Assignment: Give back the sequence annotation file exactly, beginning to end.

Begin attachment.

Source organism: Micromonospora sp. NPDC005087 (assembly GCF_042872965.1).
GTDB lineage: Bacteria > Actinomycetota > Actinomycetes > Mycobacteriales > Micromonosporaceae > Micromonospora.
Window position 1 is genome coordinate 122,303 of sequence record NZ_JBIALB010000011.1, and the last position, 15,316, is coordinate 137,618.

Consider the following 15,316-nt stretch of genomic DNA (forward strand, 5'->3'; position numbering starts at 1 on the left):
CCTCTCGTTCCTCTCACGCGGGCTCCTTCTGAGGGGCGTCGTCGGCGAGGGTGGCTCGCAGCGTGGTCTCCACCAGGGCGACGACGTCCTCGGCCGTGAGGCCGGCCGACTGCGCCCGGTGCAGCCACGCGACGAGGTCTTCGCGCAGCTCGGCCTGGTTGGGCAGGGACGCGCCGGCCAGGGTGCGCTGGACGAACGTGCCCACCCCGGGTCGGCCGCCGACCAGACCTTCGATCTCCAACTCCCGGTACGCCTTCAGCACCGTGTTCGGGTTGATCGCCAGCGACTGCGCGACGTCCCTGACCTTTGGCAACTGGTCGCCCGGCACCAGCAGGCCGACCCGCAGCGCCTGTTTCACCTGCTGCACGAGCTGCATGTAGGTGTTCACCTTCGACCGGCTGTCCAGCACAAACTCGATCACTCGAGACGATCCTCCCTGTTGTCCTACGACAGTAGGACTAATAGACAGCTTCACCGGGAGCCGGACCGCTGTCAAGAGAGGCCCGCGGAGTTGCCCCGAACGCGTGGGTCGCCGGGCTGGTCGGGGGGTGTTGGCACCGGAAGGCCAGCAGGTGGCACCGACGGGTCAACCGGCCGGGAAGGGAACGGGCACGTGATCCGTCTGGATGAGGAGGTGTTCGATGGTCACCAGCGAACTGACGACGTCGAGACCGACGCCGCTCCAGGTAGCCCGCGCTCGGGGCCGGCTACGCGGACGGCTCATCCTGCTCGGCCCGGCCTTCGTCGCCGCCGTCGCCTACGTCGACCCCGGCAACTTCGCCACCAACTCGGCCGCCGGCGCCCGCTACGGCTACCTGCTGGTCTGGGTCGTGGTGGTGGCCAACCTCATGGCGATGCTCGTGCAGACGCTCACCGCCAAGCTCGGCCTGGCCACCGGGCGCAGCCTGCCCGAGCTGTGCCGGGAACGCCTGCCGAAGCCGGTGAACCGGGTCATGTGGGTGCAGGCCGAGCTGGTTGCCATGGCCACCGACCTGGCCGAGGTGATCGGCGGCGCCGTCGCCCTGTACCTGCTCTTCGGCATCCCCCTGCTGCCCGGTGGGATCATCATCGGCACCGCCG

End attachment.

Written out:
Source organism: Micromonospora sp. NPDC005087 (assembly GCF_042872965.1).
GTDB lineage: Bacteria > Actinomycetota > Actinomycetes > Mycobacteriales > Micromonosporaceae > Micromonospora.
Window position 1 is genome coordinate 122,303 of sequence record NZ_JBIALB010000011.1, and the last position, 15,316, is coordinate 137,618.

Consider the following 15,316-nt stretch of genomic DNA (forward strand, 5'->3'; position numbering starts at 1 on the left):
CCTCTCGTTCCTCTCACGCGGGCTCCTTCTGAGGGGCGTCGTCGGCGAGGGTGGCTCGCAGCGTGGTCTCCACCAGGGCGACGACGTCCTCGGCCGTGAGGCCGGCCGACTGCGCCCGGTGCAGCCACGCGACGAGGTCTTCGCGCAGCTCGGCCTGGTTGGGCAGGGACGCGCCGGCCAGGGTGCGCTGGACGAACGTGCCCACCCCGGGTCGGCCGCCGACCAGACCTTCGATCTCCAACTCCCGGTACGCCTTCAGCACCGTGTTCGGGTTGATCGCCAGCGACTGCGCGACGTCCCTGACCTTTGGCAACTGGTCGCCCGGCACCAGCAGGCCGACCCGCAGCGCCTGTTTCACCTGCTGCACGAGCTGCATGTAGGTGTTCACCTTCGACCGGCTGTCCAGCACAAACTCGATCACTCGAGACGATCCTCCCTGTTGTCCTACGACAGTAGGACTAATAGACAGCTTCACCGGGAGCCGGACCGCTGTCAAGAGAGGCCCGCGGAGTTGCCCCGAACGCGTGGGTCGCCGGGCTGGTCGGGGGGTGTTGGCACCGGAAGGCCAGCAGGTGGCACCGACGGGTCAACCGGCCGGGAAGGGAACGGGCACGTGATCCGTCTGGATGAGGAGGTGTTCGATGGTCACCAGCGAACTGACGACGTCGAGACCGACGCCGCTCCAGGTAGCCCGCGCTCGGGGCCGGCTACGCGGACGGCTCATCCTGCTCGGCCCGGCCTTCGTCGCCGCCGTCGCCTACGTCGACCCCGGCAACTTCGCCACCAACTCGGCCGCCGGCGCCCGCTACGGCTACCTGCTGGTCTGGGTCGTGGTGGTGGCCAACCTCATGGCGATGCTCGTGCAGACGCTCACCGCCAAGCTCGGCCTGGCCACCGGGCGCAGCCTGCCCGAGCTGTGCCGGGAACGCCTGCCGAAGCCGGTGAACCGGGTCATGTGGGTGCAGGCCGAGCTGGTTGCCATGGCCACCGACCTGGCCGAGGTGATCGGCGGCGCCGTCGCCCTGTACCTGCTCTTCGGCATCCCCCTGCTGCCCGGTGGGATCATCATCGGCACCGCCG